This paper is an introduction to the mathematics of curves, surfaces and volumes in three-dimensional space, and extends the notions of differentiation and integration to higher dimensions.

Many scientists spend much of their time trying to predict the future state of some
system, be it the state of an oil spill, the state of our star system, the state of
an amoeba colony, the state of our economy, etc. The predictions are generally based
on the relationship between the rate of change of the system, or maybe the rate of
change of the rate of change, and circumstances in the system environment. Usually
real quantities of interest depend not only on passage of time, but on other factors
as well, such as spatial variations of properties within the system and its environment.
A prime example is our weather. The air pressure and the temperature both change during
the day, and they are different in different parts of the world, so they change also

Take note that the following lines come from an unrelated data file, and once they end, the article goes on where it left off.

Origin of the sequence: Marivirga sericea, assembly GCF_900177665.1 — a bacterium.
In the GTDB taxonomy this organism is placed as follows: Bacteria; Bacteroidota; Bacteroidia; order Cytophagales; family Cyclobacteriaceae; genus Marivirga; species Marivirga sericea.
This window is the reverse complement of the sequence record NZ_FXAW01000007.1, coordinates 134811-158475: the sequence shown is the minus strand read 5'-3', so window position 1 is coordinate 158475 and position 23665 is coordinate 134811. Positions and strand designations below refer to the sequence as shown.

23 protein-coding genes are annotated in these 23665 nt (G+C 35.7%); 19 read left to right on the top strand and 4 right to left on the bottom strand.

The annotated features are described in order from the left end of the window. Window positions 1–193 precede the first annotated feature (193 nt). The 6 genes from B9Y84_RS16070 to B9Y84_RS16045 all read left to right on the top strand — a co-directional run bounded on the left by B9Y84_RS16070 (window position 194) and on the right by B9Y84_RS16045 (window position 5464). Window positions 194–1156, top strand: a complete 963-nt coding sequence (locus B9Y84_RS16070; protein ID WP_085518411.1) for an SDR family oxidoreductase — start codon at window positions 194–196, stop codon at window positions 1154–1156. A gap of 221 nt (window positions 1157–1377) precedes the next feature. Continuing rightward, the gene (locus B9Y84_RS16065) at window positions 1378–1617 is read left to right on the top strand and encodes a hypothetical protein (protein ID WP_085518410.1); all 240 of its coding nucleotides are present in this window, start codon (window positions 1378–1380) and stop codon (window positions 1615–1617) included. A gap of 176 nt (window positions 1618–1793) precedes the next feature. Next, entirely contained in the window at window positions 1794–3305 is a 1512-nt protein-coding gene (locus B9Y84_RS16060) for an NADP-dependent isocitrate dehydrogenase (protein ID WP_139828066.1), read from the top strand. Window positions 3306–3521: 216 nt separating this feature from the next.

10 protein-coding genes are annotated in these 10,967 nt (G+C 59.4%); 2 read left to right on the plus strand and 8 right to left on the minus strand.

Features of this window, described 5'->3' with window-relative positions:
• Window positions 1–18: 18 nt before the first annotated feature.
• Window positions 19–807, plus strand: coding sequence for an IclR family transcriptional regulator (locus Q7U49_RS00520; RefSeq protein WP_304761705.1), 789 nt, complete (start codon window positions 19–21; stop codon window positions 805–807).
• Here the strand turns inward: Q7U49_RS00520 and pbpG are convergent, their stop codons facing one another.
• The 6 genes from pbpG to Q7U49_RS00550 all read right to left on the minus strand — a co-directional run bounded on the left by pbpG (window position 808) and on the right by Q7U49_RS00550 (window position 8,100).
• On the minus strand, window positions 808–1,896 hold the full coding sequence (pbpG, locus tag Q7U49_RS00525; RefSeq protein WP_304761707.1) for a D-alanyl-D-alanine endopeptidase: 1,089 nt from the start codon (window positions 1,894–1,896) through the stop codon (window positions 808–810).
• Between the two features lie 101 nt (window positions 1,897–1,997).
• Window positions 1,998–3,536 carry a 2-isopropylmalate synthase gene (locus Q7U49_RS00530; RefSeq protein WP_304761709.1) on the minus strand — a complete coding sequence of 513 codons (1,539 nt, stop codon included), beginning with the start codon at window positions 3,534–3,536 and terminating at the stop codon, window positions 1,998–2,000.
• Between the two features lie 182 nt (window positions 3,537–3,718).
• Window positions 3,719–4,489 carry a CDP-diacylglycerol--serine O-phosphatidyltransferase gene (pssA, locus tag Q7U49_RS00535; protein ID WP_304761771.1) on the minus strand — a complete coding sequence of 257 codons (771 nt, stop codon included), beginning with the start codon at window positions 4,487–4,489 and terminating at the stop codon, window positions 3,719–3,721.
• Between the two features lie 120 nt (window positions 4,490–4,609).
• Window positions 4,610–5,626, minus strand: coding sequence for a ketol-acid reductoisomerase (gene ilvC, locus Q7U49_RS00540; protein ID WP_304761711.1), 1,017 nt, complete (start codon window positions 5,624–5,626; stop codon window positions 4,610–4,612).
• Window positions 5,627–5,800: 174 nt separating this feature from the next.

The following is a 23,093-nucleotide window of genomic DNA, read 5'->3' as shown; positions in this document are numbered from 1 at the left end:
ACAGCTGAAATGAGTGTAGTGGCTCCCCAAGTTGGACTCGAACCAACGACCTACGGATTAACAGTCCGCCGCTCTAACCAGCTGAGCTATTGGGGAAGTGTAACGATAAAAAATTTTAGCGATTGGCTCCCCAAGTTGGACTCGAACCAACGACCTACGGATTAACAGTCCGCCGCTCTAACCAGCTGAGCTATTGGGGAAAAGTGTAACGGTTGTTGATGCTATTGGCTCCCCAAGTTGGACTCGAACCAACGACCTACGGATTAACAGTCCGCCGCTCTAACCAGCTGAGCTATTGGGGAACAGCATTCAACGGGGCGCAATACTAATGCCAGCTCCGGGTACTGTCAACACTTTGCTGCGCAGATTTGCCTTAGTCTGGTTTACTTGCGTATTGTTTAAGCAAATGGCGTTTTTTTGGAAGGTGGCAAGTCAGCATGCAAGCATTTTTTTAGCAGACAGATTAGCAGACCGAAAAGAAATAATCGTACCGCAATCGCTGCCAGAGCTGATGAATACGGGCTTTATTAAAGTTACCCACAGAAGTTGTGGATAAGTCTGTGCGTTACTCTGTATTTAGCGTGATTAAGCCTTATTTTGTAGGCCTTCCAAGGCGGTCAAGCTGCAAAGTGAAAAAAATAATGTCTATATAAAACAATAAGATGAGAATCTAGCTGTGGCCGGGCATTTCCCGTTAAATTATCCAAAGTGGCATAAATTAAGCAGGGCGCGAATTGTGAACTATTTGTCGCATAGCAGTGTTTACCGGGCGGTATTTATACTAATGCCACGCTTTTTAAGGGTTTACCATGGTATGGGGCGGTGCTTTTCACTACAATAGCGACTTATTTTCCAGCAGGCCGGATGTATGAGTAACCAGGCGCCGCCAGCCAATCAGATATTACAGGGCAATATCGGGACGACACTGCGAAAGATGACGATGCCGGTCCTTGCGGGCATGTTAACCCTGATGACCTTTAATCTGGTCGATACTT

in space.

Multivariate differential calculus provides the fundamental tools
for modelling system changes when more than one important parameter is responsible
for those changes. It is particularly fundamental to all of the physical and natural
sciences and to all situations requiring the modelling of rates of change.

In
this paper, many of the ideas and techniques of one-variable differentiation and integration
(as covered in MATH 160 and 170) are generalised to functions of more than one variable.
The simplest case deals with functions of the form z=f(x,y) (i.e. functions whose
graph is a surface in three-dimensional space). Such surfaces can be drawn with the
aid of level curves of the function. Paths of steepest ascent (or descent) along the
surface may eventually lead to local or global extremum values of the function, which
generally have particular physical significance.

Other important notions
covered in the paper are vector fields (such as flow fields of a fluid) and their